The scuba diving around the island is supposed to be pretty good. On a 3-day trip it’s kind of selfish to leave the family to go diving alone, so I didn’t go, but San Andres has two, shallow open water aquariums where you can bring your kids and snorkel, and see tons of marine life.
Due to difficulty of getting goods to San Andres, all products and services are tax free making booze, perfume and name-brand clothes big business for local entrepreneurs. The entire downtown is packed with stores catering to shopomanics – but the lazy island siesta is loooong and sometimes they didn’t open before 5 PM.
A good buddy of mine recommended a visit to the old baptist church for a Sunday ceremony with gospel choir.
Eat amazing seafood. The Grog on Playa San Luis was our hangout. La Regatta in the centro is the most posh dining in San Andres, and fisherman’s Cooperativo at the end of the playa Isleno is a great place to mingle and munch with the locals. Oh, and don’t miss local street food specialties like arepa huevo and empanadas de camarón.
Cruise around the island in your Mula. Get up on the hill, into the little barrios and see how the isleños live. The road around the island is only about 28 km long, and you won’t get lost. We rented ours which was only 1 year old for $220.000 pesos per day. It’s pricey, but a lot more fun than taxis.
Where to stay
Many Colombians tend to favor one of the island’s five Decameron hotels. These all-inclusive resorts with their package deals are tough competition for the locals. I prefer to go local. From what I saw, Cocoplum on playa San Luis seemed like the best place to be with kids. But make sure to reserve in advance – they are always packed. If you don’t need to be right on the beach and plan to rent a vehicle, then check out Casa Las Palmas which is getting raving reviews.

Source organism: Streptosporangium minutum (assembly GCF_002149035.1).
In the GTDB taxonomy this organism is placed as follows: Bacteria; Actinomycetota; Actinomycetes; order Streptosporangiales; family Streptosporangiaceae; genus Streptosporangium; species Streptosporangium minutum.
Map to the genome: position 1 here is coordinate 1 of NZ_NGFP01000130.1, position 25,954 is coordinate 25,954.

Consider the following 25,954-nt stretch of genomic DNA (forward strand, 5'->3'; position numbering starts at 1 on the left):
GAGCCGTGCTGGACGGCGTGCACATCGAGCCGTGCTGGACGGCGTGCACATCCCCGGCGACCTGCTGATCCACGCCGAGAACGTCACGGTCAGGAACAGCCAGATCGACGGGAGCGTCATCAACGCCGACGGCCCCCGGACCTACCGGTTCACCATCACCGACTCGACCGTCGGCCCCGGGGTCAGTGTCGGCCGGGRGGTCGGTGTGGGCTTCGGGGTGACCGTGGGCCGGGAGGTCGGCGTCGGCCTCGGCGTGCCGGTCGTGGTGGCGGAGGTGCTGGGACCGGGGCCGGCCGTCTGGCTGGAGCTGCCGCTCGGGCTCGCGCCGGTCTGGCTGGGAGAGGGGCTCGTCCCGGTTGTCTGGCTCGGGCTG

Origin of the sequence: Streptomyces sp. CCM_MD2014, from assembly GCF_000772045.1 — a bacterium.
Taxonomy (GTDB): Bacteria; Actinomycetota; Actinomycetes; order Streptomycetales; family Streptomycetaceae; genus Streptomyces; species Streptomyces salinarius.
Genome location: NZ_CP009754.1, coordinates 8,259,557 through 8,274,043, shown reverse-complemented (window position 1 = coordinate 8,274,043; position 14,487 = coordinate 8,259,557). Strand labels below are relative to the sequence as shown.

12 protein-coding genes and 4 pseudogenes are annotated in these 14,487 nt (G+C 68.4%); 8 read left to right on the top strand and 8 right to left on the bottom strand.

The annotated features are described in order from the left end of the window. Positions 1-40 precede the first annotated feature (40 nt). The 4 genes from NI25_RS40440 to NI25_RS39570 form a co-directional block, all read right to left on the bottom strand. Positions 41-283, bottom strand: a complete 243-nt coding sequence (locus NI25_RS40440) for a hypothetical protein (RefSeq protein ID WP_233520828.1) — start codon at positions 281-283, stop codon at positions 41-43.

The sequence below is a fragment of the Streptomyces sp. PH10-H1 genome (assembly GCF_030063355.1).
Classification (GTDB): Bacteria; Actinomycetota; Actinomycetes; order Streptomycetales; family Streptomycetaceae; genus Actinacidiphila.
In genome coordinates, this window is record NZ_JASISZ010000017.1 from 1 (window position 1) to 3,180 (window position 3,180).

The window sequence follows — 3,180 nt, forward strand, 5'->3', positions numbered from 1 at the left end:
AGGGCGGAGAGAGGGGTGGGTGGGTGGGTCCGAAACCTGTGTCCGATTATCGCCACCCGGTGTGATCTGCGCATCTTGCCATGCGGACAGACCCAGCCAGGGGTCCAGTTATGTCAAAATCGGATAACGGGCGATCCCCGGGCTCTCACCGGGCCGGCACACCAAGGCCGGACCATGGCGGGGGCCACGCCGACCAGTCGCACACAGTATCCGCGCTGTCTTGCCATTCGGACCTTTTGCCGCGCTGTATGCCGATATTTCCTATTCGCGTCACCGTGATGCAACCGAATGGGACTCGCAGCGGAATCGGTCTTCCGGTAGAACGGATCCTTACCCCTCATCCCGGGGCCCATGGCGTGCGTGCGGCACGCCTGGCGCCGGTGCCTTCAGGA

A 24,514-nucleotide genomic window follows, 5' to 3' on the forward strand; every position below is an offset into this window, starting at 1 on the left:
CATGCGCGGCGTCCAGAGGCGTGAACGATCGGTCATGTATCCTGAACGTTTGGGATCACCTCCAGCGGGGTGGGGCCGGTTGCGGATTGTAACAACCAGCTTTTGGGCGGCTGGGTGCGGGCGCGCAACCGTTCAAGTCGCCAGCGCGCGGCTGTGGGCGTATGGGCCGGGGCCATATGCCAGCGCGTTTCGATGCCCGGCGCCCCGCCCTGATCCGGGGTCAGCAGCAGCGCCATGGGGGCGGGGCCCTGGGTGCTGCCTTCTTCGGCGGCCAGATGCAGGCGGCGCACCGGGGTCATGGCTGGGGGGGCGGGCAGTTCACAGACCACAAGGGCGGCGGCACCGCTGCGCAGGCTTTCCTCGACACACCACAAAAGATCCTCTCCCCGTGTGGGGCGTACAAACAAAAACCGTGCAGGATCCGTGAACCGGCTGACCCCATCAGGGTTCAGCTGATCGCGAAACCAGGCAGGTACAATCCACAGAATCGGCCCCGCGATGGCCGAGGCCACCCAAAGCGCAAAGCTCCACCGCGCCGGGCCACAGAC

How to get there
By plane! Viva Colombia has great deals if you can plan a bit in advance. LATAM is the runner up. Both have direct flights from Cali and several other cities. We booked a package deal through Despegar and although they screwed up in the hotel reservation and we had to spend some time on the phone to sort it out, it was by far the cheapest solution for our last-minute trip.
A few negatives
San Andres offers a great romantic or family getaway for a few days. More than that and you’d get bored unless you’re a total beach bum or bring along a lot of good books to read.
The island has some serious garbage issues and it is sad to see how trash, fridges and old cars have been left in nature. Aside from a few gems, the architecture is butt-ugly and in need of some serious maintenance.
Compared to the rest of Colombia, San Andres is quite over-priced, which is quite normal for small island destinations as everything has to be brought in.
One thing that I noticed from my observations and from talking to some of the local residents, is that the younger part of the population seems to lack any sort of ambition. It’s a common sight to see teenagers and young adults hanging on corners with their friends, drinking beers and smoking weed in the middle of mountains of garbage. Any aspiring entrepreneur should be able to find plenty of productive things to do – recycling metal sounds like a good place to start 🙂
The above being said, I’m sure you’ll have a blast and none of this should keep you from visiting.